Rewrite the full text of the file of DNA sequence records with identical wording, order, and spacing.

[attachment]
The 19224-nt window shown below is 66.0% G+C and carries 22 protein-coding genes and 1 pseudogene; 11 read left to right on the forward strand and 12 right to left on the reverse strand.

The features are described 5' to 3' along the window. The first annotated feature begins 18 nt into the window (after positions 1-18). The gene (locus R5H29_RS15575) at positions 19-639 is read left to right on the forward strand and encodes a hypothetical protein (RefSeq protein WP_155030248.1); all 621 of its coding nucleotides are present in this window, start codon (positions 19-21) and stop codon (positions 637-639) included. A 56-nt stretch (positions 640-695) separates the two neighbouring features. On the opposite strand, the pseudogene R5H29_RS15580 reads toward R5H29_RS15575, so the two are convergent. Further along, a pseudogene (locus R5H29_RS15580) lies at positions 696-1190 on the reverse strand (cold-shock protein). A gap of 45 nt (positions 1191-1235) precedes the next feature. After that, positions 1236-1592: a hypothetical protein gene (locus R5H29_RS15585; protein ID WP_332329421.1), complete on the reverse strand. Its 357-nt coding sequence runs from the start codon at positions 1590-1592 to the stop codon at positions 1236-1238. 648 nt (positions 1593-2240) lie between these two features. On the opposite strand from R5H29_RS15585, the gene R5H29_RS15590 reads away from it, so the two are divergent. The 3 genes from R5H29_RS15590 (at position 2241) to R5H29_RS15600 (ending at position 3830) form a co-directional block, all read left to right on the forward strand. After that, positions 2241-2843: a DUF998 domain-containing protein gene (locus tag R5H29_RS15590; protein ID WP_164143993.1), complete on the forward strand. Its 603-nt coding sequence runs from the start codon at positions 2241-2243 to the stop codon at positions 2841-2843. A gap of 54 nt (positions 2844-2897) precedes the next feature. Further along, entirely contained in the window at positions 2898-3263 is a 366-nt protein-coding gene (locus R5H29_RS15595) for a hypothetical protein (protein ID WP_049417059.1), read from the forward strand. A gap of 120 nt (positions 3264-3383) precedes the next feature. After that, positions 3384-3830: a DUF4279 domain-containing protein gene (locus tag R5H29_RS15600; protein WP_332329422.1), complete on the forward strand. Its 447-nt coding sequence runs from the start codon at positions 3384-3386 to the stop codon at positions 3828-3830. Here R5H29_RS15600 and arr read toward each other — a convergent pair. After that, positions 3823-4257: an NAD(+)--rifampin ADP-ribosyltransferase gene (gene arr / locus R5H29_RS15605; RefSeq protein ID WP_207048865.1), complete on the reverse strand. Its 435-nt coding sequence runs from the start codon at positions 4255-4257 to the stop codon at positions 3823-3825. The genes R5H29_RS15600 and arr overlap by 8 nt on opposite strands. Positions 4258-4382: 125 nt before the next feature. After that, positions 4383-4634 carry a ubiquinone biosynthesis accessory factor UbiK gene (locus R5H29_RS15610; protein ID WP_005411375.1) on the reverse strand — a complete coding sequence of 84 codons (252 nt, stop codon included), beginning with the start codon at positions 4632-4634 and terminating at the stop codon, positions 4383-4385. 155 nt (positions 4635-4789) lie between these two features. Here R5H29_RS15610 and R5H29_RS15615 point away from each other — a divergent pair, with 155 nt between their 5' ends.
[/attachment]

The 19224-nt window shown below is 66.0% G+C and carries 22 protein-coding genes and 1 pseudogene; 11 read left to right on the forward strand and 12 right to left on the reverse strand.

The features are described 5' to 3' along the window. The first annotated feature begins 18 nt into the window (after positions 1-18). The gene (locus R5H29_RS15575) at positions 19-639 is read left to right on the forward strand and encodes a hypothetical protein (RefSeq protein WP_155030248.1); all 621 of its coding nucleotides are present in this window, start codon (positions 19-21) and stop codon (positions 637-639) included. A 56-nt stretch (positions 640-695) separates the two neighbouring features. On the opposite strand, the pseudogene R5H29_RS15580 reads toward R5H29_RS15575, so the two are convergent. Further along, a pseudogene (locus R5H29_RS15580) lies at positions 696-1190 on the reverse strand (cold-shock protein). A gap of 45 nt (positions 1191-1235) precedes the next feature. After that, positions 1236-1592: a hypothetical protein gene (locus R5H29_RS15585; protein ID WP_332329421.1), complete on the reverse strand. Its 357-nt coding sequence runs from the start codon at positions 1590-1592 to the stop codon at positions 1236-1238. 648 nt (positions 1593-2240) lie between these two features. On the opposite strand from R5H29_RS15585, the gene R5H29_RS15590 reads away from it, so the two are divergent. The 3 genes from R5H29_RS15590 (at position 2241) to R5H29_RS15600 (ending at position 3830) form a co-directional block, all read left to right on the forward strand. After that, positions 2241-2843: a DUF998 domain-containing protein gene (locus tag R5H29_RS15590; protein ID WP_164143993.1), complete on the forward strand. Its 603-nt coding sequence runs from the start codon at positions 2241-2243 to the stop codon at positions 2841-2843. A gap of 54 nt (positions 2844-2897) precedes the next feature. Further along, entirely contained in the window at positions 2898-3263 is a 366-nt protein-coding gene (locus R5H29_RS15595) for a hypothetical protein (protein ID WP_049417059.1), read from the forward strand. A gap of 120 nt (positions 3264-3383) precedes the next feature. After that, positions 3384-3830: a DUF4279 domain-containing protein gene (locus tag R5H29_RS15600; protein WP_332329422.1), complete on the forward strand. Its 447-nt coding sequence runs from the start codon at positions 3384-3386 to the stop codon at positions 3828-3830. Here R5H29_RS15600 and arr read toward each other — a convergent pair. After that, positions 3823-4257: an NAD(+)--rifampin ADP-ribosyltransferase gene (gene arr / locus R5H29_RS15605; RefSeq protein ID WP_207048865.1), complete on the reverse strand. Its 435-nt coding sequence runs from the start codon at positions 4255-4257 to the stop codon at positions 3823-3825. The genes R5H29_RS15600 and arr overlap by 8 nt on opposite strands. Positions 4258-4382: 125 nt before the next feature. After that, positions 4383-4634 carry a ubiquinone biosynthesis accessory factor UbiK gene (locus R5H29_RS15610; protein ID WP_005411375.1) on the reverse strand — a complete coding sequence of 84 codons (252 nt, stop codon included), beginning with the start codon at positions 4632-4634 and terminating at the stop codon, positions 4383-4385. 155 nt (positions 4635-4789) lie between these two features. Here R5H29_RS15610 and R5H29_RS15615 point away from each other — a divergent pair, with 155 nt between their 5' ends.